20. The governing law of the 2009 loan was UAE law. It was as I understood it IGPL’s case that the clause could not be relied upon by SCB as protection against any claim to set off because the clause was no bar to “mandatory” set-off as provided for in Article 369 of the Federal Civil Code (No. 5 of 1985).
21. The first difficulty with this proposition was that the clause is entirely clear and devoid of ambiguity. The Code permits contracting parties to consent to such terms as they wish: Article 257. Further as Article 259 provides there is no scope for implication in the face of clear words. Indeed “if the wording of a contract is clear it may not be departed from by way of interpretation to ascertain the intention of the parties”: Article 265. Although Article 370 provides for set off by operation of law, by agreement or by order of the court, I discern no basis for concluding that the parties cannot (and did not) exclude any form of set off.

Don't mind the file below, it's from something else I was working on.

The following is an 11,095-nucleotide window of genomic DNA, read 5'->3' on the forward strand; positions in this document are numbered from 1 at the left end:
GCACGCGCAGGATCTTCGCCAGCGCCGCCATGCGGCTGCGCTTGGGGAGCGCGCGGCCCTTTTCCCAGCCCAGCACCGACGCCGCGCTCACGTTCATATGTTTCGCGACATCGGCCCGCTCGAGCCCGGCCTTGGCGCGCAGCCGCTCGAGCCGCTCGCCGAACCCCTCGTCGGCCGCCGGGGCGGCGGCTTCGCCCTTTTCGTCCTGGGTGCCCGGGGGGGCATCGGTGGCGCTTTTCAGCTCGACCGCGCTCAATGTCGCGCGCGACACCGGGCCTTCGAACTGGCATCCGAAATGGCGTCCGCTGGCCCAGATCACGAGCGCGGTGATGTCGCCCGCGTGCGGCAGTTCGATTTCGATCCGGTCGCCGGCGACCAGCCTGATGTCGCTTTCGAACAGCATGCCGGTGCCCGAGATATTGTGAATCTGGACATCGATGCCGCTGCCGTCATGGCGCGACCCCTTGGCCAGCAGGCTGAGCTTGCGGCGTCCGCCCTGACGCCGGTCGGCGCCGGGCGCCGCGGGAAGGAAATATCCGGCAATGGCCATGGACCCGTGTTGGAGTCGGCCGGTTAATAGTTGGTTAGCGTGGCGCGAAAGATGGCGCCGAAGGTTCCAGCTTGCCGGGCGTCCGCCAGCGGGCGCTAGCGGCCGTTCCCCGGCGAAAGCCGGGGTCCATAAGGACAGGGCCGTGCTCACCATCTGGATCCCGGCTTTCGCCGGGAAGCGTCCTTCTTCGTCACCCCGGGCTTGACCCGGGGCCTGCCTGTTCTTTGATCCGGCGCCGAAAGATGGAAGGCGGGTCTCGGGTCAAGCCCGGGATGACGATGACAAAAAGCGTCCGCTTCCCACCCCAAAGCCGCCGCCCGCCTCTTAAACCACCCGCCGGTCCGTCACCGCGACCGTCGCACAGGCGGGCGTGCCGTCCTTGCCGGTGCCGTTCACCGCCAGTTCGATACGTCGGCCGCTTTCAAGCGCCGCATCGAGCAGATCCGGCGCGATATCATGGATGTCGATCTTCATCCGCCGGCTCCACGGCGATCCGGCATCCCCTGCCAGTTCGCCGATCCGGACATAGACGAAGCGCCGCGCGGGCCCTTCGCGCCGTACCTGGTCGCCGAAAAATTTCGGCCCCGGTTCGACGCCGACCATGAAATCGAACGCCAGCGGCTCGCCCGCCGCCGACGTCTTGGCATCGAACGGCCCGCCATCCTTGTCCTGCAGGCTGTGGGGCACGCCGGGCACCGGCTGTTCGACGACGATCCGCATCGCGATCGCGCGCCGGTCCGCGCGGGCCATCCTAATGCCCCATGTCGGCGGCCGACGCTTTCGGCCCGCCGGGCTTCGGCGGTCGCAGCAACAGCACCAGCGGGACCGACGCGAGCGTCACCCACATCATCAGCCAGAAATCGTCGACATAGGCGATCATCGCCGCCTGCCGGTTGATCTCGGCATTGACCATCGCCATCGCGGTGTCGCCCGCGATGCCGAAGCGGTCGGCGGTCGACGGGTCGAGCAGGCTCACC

22. In any event, even on the assumption that mandatory set off cannot be excluded by agreement IGPL are unable to establish the conditions for such set off as prescribed by Article 370. The relevant obligations of the parties are not of the same type and description. SCB have an undisputed debt claim: IGPL have a disputed and unparticularised damages claim: Article 370. By the same token the obligations are not equally due and of equal strength. In the absence of mandatory set off there is no agreement for such a process: to the contrary there is agreement to the opposite effect: Article 371.
23. There are no grounds for judicial setoff: Article 372. Indeed, IGPL appeared to accept that a judicial order would merely be a reflection of the mandatory set off if applicable. In this connection IGPL contended that as a matter of construction the clause only applied to bar set off in regard to transactions between the parties and not in the context of court proceedings. I fear I was unable to follow this proposition which would of course render the clause of no effect in circumstances where a claim was not accepted by the defendant thus defeating the commercial purpose of such a clause.